Posts tagged publications
- 22 February 2021
PhD student Chris Cardinale leads this new paper “Stratospheric and Tropospheric Flux Contributions to the Polar Cap Energy Budgets”, now accepted in Journal of Climate.
In this, Chris’s first peer-reviewed publication, we look at the detailed temporal and vertical structure of the poleward fluxes of moist static energy using the NASA-MERRA-2 reanalysis. We are interested in separating the effects of stratospheric and tropospheric circulations on the total poleward energy transport, as well as the differing impacts of these circulations on the energy budget of the polar regions.
- 04 August 2017
Brian’s latest paper (with colleagues Tim Cronin from MIT and Cecilia Bitz from UW) is called “Ice Caps and Ice Belts: the effects of obliquity on ice-albedo feedback”. It has been accepted for publication in the Astrophysical Journal. The paper looks at the basic rules governing planetary ice extent on Earth-like exoplanets at different obliquities. Click here for a preprint of the accepted manuscript.
Obliquity is the angle of a planet’s axis of rotation relative to its orbital plane. On Earth that angle is about 23.5º, and among other things, is the reason we have seasons. Something funny happens for planets at obliquity angles exceeding 55º. When you average over a whole year, the total amount of sunlight is largest at the poles and smallest at the equator.
- 26 August 2016
The paper is Rose and Rayborn, “The effects of ocean heat uptake on transient climate sensitivity”. It deals with the phenomenon of time-dependent climate sensitivity, and explores some compelling new ideas about connections between the oceans, atmospheric radiation, and global cloud cover that determine climate sensitivity. Our paper includes substantial review as well as some interesting original results and speculations.
- 04 May 2016
Brian contributed to a new synthesis article on the geology and climate dynamics of Snowball Earth, just submitted to Science Advances.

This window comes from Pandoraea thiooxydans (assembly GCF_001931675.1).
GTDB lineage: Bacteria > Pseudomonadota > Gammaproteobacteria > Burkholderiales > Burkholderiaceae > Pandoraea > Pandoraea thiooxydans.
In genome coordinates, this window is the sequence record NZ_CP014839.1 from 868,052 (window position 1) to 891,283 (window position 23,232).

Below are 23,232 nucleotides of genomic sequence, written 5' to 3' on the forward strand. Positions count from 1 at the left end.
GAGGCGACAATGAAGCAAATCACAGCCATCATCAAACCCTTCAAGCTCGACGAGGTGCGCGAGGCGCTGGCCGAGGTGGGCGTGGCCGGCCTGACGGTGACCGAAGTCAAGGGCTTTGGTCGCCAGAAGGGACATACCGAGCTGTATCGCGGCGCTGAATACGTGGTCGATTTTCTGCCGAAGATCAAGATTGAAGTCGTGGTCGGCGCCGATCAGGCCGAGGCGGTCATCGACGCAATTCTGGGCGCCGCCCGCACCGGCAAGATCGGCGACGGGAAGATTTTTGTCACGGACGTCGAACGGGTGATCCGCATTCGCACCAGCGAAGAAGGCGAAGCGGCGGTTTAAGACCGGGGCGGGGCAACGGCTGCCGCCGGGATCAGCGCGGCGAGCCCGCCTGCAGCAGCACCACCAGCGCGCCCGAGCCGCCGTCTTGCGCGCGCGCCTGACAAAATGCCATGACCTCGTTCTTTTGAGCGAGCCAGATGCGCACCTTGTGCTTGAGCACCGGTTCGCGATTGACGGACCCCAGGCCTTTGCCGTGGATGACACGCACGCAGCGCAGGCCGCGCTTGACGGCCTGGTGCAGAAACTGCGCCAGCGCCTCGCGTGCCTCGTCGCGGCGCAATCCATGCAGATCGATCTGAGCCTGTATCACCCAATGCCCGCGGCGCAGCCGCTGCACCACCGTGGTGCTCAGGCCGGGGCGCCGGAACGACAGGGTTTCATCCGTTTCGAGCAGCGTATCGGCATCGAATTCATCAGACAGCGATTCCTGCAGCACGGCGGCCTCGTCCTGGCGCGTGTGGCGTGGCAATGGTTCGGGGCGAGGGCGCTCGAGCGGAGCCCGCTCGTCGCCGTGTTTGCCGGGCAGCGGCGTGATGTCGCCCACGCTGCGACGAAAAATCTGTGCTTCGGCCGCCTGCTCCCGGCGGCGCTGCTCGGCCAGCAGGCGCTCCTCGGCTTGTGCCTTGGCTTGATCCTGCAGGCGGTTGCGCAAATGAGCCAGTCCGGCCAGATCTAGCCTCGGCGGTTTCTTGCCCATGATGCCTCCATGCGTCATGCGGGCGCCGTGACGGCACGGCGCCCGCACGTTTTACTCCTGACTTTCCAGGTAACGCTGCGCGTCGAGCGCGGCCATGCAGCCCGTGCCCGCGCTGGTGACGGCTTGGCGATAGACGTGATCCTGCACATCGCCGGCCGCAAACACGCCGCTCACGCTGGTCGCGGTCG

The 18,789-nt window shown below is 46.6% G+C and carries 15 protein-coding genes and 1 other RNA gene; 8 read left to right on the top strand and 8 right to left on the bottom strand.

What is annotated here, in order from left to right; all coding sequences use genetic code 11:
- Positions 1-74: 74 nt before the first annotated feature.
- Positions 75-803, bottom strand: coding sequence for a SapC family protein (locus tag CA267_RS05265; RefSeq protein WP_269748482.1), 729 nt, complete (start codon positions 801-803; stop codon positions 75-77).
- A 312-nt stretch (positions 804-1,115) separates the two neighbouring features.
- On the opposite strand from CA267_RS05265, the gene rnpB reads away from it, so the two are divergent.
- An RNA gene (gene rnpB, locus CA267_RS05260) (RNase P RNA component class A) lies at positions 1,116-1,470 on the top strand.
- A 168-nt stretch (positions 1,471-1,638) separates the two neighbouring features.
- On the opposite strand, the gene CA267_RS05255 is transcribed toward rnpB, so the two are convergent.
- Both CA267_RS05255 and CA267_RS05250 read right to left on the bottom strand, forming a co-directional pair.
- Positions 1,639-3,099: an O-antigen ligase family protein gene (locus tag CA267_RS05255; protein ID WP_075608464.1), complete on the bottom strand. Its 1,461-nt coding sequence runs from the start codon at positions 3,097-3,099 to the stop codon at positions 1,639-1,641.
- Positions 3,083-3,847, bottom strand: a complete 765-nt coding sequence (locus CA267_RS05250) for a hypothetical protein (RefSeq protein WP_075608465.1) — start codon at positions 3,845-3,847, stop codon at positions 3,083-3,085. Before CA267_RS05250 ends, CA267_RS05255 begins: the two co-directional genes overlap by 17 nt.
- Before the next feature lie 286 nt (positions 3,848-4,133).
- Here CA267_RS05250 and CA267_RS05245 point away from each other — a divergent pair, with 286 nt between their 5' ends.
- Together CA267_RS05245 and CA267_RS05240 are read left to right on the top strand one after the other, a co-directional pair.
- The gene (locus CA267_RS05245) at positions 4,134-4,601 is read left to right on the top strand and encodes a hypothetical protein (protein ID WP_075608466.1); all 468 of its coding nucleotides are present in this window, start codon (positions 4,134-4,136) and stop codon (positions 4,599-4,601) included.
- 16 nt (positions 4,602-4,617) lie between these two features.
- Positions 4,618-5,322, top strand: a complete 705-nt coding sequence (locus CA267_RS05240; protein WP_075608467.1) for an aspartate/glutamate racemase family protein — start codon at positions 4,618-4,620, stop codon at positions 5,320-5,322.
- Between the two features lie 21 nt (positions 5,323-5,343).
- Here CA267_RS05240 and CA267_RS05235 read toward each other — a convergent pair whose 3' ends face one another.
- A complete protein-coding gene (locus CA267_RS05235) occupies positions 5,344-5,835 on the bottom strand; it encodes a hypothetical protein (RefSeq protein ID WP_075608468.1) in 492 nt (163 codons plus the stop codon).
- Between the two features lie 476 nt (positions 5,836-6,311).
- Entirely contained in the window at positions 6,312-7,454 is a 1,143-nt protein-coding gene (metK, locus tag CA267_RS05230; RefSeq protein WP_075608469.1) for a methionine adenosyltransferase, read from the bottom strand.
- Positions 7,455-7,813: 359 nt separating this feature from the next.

The lead author is Paul F. Hoffman, the geologist who has been the leading champion of the Neoproterozoic Snowball Earth hypothesis. Dr. Hoffman has long advocated for the importance of forward modeling studies of the physical and chemical environment of a Snowball Earth event, to bring context and constraints to the interpretation of the geological record. Along the way, he has cultivated relationships with some of the best climate dynamicists and modelers in the business. This review article summarizes recent progress on understanding the most profound episodes of global environmental change in Earth history.
- 23 March 2016
Our latest paper: The vertical structure of tropospheric water vapor: comparing radiative and ocean-driven climate changes, by Rose and Rencurrel, is in press for Journal of Climate. See previous post for a description. The preprint is now available online from my publication page, or directly from Journal of Climate.
- 14 March 2016
Our latest paper: The vertical structure of tropospheric water vapor: comparing radiative and ocean-driven climate changes, by Rose and Rencurrel, is now accepted for publication in Journal of Climate.
The paper looks at rates of change of precipitable water with surface temperature in a suite of simulations driven by different combinations of greenhouse gas forcing and prescribed ocean heat uptake. We find fractional rates ranging between 3.6 and 11 %/K globally. These results seem at first glance to suggest substantial departures from Clausius-Clapeyron scaling, but actually result from different spatial patterns of temperature change and nearly fixed relative humidity.
- 17 July 2015
New paper submitted to Journal of Climate: The vertical structure of tropospheric water vapor: comparing radiative and ocean-driven climate changes, by Rose and Rencurrel.
- 23 January 2015
“Waterbelts” paper accepted for publication in JGR. And here it is.
- 01 October 2014
New paper submitted to JGR: Stable “Waterbelt” climates controlled by tropical ocean heat transport: a non-linear coupled climate mechanism of relevance to Snowball Earth
- 20 March 2014
Oceans@MIT news feature about my work on the climate response to ocean heat uptake, and related work by MIT researchers on the dynamics of ocean heat uptake.